Students of the Disaster Field Lab: Creating Resilient Cities proved their mettle Monday, May 13, as they showcased projects with practical implications for intervention and future planning in the communities affected by Superstorm Sandy. Attended by a jury that included Loeb Fellows, GSD faculty, disaster experts and community representatives, they displayed the innovation, creativity, social awareness and problem-solving abilities for which the GSD is famous.
Interest among students was so high that enrollment was twice the expected number. Despite the large class, students created initiatives that, while complementary, were entirely distinct and covered a wide range of interests, from redesign of public housing to increase safety and storm resistance to a digital app that archives lessons from past disasters. The presentations were in seven natural groupings: Policy and Funding, Architecture, Infrastructure, Mapping/Wayfinding, Social Support, Shelters and Ecology.
In the Policy and Funding group Victor Negrete (MUP ’13) looked at managed retreat in Fox Beach, while Elise Baudon (MUP I) followed the federal disaster relief money. David Ginsberg (MUP I) examined the feasibility of vertical buyouts in the vulnerable west side of Hoboken, where he will continue to work with the city after graduation to refine his data, identify funding and determine the validity of a buyout program. Students conducted an impressive amount of research for their projects, and they exposed as many questions as they answered given the complexity of the challenges.
Jurors applauded the students’ concepts and detail, while taking the opportunity to raise important practical and philosophical issues. Tessa Huxley (LF ‘87), director of the Battery Park City Parks Conservancy, questioned the impact of vertical buyouts on streetscape and walkability and whether relief funding in the form of SBA loans – rather than grants – could really help vulnerable small businesses. Jerold Kayden (professor of urban planning and design) raised the critical long range issue of how to change expectations that the government will always be there to bail people out, an objective that buyouts may undercut.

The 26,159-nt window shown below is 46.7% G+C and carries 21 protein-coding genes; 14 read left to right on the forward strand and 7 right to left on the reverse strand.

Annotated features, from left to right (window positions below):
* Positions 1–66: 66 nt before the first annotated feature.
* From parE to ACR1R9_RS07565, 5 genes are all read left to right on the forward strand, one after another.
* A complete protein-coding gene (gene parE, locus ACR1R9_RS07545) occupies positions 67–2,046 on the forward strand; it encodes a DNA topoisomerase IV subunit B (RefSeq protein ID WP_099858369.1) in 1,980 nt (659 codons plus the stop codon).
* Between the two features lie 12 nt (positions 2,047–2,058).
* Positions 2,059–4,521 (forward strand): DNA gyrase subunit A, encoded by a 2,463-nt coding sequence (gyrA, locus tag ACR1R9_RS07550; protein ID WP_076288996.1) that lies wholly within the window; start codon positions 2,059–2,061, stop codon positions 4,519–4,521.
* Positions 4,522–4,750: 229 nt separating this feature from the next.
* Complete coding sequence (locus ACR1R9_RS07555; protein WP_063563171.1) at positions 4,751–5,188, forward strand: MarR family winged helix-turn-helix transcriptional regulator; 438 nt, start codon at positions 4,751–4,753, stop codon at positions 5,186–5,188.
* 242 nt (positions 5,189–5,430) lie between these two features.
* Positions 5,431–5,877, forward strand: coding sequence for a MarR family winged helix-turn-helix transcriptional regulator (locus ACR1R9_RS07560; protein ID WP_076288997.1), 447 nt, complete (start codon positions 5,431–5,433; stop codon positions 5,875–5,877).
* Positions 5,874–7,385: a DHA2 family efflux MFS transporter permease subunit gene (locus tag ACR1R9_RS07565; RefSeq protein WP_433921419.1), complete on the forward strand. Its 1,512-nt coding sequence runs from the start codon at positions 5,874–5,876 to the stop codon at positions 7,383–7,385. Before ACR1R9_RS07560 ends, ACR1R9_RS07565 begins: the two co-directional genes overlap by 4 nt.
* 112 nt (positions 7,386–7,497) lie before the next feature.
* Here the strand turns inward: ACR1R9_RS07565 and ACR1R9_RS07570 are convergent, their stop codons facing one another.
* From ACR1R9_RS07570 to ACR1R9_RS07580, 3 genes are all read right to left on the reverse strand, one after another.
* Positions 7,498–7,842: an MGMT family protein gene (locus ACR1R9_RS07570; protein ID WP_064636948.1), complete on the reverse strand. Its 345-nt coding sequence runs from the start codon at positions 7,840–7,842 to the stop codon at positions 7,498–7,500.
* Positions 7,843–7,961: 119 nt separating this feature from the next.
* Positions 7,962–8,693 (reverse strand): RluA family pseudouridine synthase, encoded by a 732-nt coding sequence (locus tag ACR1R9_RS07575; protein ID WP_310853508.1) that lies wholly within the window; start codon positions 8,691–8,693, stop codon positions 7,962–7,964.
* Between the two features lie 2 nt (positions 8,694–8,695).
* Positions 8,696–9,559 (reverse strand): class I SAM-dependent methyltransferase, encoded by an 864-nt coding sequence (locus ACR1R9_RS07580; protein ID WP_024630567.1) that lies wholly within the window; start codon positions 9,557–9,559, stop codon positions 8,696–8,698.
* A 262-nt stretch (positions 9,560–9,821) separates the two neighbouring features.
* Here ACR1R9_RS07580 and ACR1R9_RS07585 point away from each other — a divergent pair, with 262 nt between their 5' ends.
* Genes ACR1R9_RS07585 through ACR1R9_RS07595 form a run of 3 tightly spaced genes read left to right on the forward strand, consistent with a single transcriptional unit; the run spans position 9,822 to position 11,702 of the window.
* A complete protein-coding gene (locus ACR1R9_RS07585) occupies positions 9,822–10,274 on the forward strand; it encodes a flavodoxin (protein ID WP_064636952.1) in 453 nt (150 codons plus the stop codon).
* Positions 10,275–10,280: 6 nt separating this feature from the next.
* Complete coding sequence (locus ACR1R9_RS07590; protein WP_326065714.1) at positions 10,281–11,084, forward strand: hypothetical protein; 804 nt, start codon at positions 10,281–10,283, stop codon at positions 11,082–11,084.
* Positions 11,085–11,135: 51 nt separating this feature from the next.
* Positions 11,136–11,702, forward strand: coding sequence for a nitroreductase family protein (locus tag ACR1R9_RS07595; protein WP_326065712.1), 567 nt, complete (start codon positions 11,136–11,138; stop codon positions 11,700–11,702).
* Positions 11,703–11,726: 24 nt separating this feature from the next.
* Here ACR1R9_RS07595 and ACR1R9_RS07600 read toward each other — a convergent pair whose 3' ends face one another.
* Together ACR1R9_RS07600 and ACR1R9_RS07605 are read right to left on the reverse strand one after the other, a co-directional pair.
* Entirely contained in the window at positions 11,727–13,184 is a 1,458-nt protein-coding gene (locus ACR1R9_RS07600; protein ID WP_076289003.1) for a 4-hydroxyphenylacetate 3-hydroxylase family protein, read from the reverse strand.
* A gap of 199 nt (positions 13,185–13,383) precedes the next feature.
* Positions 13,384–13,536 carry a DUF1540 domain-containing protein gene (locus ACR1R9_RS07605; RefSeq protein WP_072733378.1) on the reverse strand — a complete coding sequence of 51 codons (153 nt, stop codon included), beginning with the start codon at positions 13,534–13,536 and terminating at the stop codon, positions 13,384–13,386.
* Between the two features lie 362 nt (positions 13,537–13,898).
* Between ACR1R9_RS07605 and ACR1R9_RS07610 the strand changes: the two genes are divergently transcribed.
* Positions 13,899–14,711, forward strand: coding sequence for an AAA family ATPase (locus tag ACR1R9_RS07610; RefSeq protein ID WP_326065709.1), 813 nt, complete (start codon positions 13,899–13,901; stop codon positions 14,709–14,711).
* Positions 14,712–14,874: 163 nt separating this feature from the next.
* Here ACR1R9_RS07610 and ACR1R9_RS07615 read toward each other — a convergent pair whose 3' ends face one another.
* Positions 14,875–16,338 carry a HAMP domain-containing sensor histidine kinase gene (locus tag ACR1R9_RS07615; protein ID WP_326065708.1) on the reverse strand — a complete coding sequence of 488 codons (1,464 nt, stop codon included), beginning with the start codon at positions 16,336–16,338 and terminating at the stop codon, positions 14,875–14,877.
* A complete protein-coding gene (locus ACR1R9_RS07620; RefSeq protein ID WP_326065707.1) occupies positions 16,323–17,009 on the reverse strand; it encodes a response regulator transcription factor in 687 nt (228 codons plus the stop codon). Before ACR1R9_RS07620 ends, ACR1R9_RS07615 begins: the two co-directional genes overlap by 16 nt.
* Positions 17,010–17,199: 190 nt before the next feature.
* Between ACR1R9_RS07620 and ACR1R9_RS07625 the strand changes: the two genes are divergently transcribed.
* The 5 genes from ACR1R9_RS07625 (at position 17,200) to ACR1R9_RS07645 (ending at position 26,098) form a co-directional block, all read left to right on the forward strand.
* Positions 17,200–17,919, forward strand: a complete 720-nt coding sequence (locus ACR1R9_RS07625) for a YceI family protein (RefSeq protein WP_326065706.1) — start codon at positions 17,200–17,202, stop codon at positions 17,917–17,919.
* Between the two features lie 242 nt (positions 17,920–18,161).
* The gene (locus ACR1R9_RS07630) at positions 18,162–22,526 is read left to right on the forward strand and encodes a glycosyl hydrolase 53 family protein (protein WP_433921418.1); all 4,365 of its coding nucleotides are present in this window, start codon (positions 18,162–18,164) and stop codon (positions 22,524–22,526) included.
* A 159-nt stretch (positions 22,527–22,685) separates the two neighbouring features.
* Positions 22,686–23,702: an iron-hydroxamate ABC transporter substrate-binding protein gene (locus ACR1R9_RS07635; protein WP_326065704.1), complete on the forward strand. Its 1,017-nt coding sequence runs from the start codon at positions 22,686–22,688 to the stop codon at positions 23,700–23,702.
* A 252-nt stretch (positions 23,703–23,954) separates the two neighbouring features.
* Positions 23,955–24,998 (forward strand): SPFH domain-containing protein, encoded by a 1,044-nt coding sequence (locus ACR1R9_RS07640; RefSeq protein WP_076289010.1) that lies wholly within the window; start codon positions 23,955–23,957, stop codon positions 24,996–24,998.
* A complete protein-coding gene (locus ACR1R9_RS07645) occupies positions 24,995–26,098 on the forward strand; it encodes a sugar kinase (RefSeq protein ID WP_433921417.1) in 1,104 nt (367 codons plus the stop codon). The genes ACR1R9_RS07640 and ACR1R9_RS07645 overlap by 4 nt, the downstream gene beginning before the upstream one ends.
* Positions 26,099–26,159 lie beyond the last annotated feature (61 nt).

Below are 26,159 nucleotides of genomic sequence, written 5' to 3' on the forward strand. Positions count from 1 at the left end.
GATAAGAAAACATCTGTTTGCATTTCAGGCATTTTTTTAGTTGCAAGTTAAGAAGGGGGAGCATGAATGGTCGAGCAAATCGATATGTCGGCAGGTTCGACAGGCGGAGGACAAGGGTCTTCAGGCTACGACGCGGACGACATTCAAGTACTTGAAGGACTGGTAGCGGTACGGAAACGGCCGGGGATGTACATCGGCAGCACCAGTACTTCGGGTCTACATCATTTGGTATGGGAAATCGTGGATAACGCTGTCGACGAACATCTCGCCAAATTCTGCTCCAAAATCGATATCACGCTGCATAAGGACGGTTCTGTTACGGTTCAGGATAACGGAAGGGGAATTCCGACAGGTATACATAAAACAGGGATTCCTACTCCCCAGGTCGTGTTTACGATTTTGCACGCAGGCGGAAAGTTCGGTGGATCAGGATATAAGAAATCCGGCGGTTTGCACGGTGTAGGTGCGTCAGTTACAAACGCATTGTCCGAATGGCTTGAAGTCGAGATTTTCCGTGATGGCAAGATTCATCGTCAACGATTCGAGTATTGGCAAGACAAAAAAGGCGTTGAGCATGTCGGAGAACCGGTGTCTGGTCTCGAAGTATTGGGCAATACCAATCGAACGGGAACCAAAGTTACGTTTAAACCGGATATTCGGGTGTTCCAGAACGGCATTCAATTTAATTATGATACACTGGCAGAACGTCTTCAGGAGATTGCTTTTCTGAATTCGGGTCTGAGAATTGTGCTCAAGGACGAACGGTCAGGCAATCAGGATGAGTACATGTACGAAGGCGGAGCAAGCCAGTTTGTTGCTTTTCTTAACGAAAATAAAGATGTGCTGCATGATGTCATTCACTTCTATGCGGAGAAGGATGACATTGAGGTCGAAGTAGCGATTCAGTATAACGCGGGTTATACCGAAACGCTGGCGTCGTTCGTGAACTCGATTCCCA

Alison Ledwith (MArch), part of the Architecture group, demonstrated how public housing in Red Hook East can be designed or retrofitted to enable residents to shelter in place in severe storm conditions. While appreciating the comprehensiveness and creativity of her solution, Charles McKinney (LF ’94), principal urban designer with NYC Parks department, looked at a larger societal question: whether it is right to place so many vulnerable people in such an easily impacted area.
During lunch, youth from the Rockaway Waterfront Alliance’s urban studies program screened a documentary they had made of their community and experiences, with the mentoring of professional filmmakers. The GSD students’ close work with the communities was also reflected in the remarks of jury member Frances Medina, executive coordinator of the Red Hook Initiative: “Other groups toured around to see what happened and left. The GSD students came in wanting to learn about the community and how they could improve things for the neighborhoods. They asked our opinion about the needs and changes. I was able to tell my story and they put it into their projects. Being here today has taught me things I can take back to the community.”
McKinney summed up the feelings of many on the jury. “I have never participated in a review, either professional or academic, that addressed such a range of disaster issues. The students prepared focused problem and solution statements and clear concept illustrations, often backed up with calculations. There was sufficient detail to convince me that the solutions were on target. The Disaster Field Lab proved that design is a powerful problem solving profession capable of addressing social issues, and it demonstrated the power of designers as leaders.”
Photos (from top): Tom Fox (LF ’89) with students at Breezy Point, Walter Meyer discusses coastal ecology on the Rockaways beach, Frances Medina and studio participants in front of the Red Hook Initiative, Brooklyn